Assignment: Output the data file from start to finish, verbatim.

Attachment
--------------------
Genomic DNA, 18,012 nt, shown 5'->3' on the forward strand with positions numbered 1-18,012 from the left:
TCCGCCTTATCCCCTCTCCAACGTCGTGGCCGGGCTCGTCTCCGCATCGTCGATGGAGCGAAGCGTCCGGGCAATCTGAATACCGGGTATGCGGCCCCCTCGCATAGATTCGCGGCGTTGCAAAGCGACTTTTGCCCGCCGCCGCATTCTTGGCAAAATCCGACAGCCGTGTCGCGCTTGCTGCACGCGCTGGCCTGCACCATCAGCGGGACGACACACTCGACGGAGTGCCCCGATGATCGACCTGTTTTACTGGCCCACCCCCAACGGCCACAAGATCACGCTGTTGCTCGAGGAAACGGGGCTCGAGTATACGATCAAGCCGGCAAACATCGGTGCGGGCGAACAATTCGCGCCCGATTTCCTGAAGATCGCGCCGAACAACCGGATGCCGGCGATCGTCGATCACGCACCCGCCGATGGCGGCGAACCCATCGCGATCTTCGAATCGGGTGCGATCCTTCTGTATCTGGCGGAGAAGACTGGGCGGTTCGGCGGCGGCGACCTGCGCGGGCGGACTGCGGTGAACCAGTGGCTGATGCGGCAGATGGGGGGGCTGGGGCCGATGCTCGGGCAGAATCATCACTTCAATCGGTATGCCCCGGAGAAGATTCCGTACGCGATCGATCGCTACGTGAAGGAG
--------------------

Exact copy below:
Genomic DNA, 18,012 nt, shown 5'->3' on the forward strand with positions numbered 1-18,012 from the left:
TCCGCCTTATCCCCTCTCCAACGTCGTGGCCGGGCTCGTCTCCGCATCGTCGATGGAGCGAAGCGTCCGGGCAATCTGAATACCGGGTATGCGGCCCCCTCGCATAGATTCGCGGCGTTGCAAAGCGACTTTTGCCCGCCGCCGCATTCTTGGCAAAATCCGACAGCCGTGTCGCGCTTGCTGCACGCGCTGGCCTGCACCATCAGCGGGACGACACACTCGACGGAGTGCCCCGATGATCGACCTGTTTTACTGGCCCACCCCCAACGGCCACAAGATCACGCTGTTGCTCGAGGAAACGGGGCTCGAGTATACGATCAAGCCGGCAAACATCGGTGCGGGCGAACAATTCGCGCCCGATTTCCTGAAGATCGCGCCGAACAACCGGATGCCGGCGATCGTCGATCACGCACCCGCCGATGGCGGCGAACCCATCGCGATCTTCGAATCGGGTGCGATCCTTCTGTATCTGGCGGAGAAGACTGGGCGGTTCGGCGGCGGCGACCTGCGCGGGCGGACTGCGGTGAACCAGTGGCTGATGCGGCAGATGGGGGGGCTGGGGCCGATGCTCGGGCAGAATCATCACTTCAATCGGTATGCCCCGGAGAAGATTCCGTACGCGATCGATCGCTACGTGAAGGAG